Actually, rather than being polite and commenting on the article, I found myself distracted by liking the pirate/monkey problem. After taking it apart for a little while I think it’s possible to say it isn’t parody (as the link says) and find it solvable. The key, in my opinion, is to dispense with the chaos and recognize that the last statement defines (in a somewhat reverse order) what we may have solved (as preconditions) for us in the problems above. Not having some of the math makes it tricky (should I see significance in reversible primes?), but we’re allowed to state our assumptions, right? Assume enough away and it’s possible to frame anything.
For example, I might look at how one interprets the actual number of pirates per prisoner, which helps me answer why the rum’s gone. This is important to establish, with pirates. More seriously, may as well as recognize that some of the issues are independent (mass/liquid displacement to find poison and coin, river monkeys, and primes with an even leading digit can be separated), and rely on the final case statement to show that IF we assume the required conditions are met for, e.g., has everyone flipped the switch now, this resolves into what left as the actual puzzle. I.e., I don’t always need to know that the monkeys lie, just that it’s a precondition for part of another condition.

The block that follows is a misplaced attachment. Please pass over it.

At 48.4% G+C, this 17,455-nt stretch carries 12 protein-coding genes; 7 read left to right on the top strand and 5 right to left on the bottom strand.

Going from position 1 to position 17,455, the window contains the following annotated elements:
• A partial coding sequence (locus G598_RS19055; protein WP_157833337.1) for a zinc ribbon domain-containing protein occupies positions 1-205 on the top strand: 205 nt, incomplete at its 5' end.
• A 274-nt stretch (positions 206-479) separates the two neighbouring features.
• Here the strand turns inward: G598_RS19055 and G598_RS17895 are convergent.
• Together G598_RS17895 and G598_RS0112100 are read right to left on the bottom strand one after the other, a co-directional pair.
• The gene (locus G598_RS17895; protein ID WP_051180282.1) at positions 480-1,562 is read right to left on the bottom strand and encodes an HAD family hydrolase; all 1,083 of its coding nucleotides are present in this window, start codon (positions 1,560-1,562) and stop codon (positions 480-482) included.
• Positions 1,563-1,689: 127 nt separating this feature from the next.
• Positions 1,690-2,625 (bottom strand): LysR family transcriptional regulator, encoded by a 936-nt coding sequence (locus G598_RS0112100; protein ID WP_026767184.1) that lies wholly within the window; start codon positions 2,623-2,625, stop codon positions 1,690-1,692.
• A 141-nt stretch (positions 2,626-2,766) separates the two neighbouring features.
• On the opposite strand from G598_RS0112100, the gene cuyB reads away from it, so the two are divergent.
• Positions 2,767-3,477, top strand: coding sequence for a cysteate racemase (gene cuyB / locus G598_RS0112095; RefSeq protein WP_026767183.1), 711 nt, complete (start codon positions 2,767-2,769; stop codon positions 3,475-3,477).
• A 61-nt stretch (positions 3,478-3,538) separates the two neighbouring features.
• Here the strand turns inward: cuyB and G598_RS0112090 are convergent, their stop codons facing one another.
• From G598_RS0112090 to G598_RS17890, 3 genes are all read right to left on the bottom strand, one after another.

In the end, I became curious about who’s walking the plank. Since I don’t know if everyone’s a pirate, how many there are, and if this is part of a puzzle I haven’t seen, I came up with the need to knock everyone out (then we don’t care who’s prisoner/pirate/plankworthy) and effect the release. We’ll just solve what we can. Bribe the captors with the real coins, get each person catatonic on at least two bottles of that good, clean wine, wake up in the morgue, then (having already rigged the room switches for party strobe) give the party hats, fake coin, and bad wine to the primates…because there’s something not quite right about these monkeys and there are WAY too many of them trying to use our escape canoe.